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Dev Biol. 1998 Oct 1;202(1):43-55.

Roles of transforming growth factor-alpha and epidermal growth factor in chick limb development.

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Department of Anatomy, University of Connecticut Health Center, Farmington, Connecticut, 06030, USA.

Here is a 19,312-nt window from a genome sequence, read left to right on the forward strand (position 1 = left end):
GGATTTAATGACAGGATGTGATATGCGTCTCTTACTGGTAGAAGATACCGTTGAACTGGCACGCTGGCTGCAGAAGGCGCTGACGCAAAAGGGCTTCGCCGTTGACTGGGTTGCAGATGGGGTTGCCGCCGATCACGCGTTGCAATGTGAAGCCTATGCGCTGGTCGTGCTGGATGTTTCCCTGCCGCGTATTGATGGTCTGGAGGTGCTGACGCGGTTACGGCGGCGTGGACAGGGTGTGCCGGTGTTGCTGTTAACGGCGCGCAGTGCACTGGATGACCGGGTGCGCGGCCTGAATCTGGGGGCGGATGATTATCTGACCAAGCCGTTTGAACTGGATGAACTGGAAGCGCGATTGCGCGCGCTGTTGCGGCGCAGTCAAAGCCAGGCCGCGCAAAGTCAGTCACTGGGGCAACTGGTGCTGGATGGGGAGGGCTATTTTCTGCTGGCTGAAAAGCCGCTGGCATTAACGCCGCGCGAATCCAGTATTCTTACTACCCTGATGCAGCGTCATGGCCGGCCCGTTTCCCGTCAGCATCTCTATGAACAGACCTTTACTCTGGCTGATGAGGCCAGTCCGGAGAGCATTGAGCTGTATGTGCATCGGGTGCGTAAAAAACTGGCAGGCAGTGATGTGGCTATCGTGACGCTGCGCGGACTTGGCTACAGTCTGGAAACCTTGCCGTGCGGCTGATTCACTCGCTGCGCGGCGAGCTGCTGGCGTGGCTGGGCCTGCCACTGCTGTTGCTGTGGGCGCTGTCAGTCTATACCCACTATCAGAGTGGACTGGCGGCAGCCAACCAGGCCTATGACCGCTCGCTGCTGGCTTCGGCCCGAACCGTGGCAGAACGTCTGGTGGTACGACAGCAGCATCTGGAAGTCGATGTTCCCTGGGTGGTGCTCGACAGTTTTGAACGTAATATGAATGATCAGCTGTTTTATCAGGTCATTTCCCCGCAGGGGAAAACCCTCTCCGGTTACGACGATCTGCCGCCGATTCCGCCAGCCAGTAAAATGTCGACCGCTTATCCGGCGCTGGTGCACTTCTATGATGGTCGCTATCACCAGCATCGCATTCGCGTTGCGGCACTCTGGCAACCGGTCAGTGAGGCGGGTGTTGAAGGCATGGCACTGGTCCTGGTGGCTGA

We have examined the distribution of transforming growth factor-alpha (TGF-alpha), epidermal growth factor (EGF), and the chicken EGF receptor (c-erbB), in embryonic chick limbs. Prior to limb budding, TGF-alpha is present in prospective limb-forming mesoderm and in prospective apical ectodermal ridge (AER)-forming ectoderm, but is not detected in non-limb-forming flank mesoderm or ectoderm, nor in presumptive non-AER-forming limb ectoderm, suggesting possible roles in initial limb formation and AER induction. Consistent with this possibility, TGF-alpha is present in the mesoderm of the wing buds of the amelic chick mutants limbless and wingless, which form and bud normally, but is absent from limbless and wingless ectoderm, which fails to form an AER. TGF-alpha and EGF are present in the AER of the developing limb, and TGF-alpha, EGF, and c-erbB are present in the underlying subridge mesoderm, suggesting possible roles in reciprocal AER/subridge mesoderm interactions required for limb outgrowth. We found that exogenous TGF-alpha and EGF can promote the outgrowth of limb mesoderm in the absence of the AER in vitro and can also promote the outgrowth of limbless and wingless wing bud explants. EGF is present in ventral but not dorsal limb ectoderm, suggesting a role for EGF in specification of ventral ectoderm. TGF-alpha and EGF are not detected in the differentiating cartilaginous elements or muscle primordia of the limb, suggesting that cessation of TGF-alpha and EGF expression may be required for cartilage and muscle formation. We have found that exogenous TGF-alpha and EGF inhibit chondrogenesis and myogenesis of limb mesenchyme in vitro. Together these results indicate that signaling through the EGF receptor via endogenous TGF-alpha and EGF may be important for initial limb formation, AER induction, outgrowth of limb mesoderm, and regulation of limb chondrogenic and myogenic differentiation.

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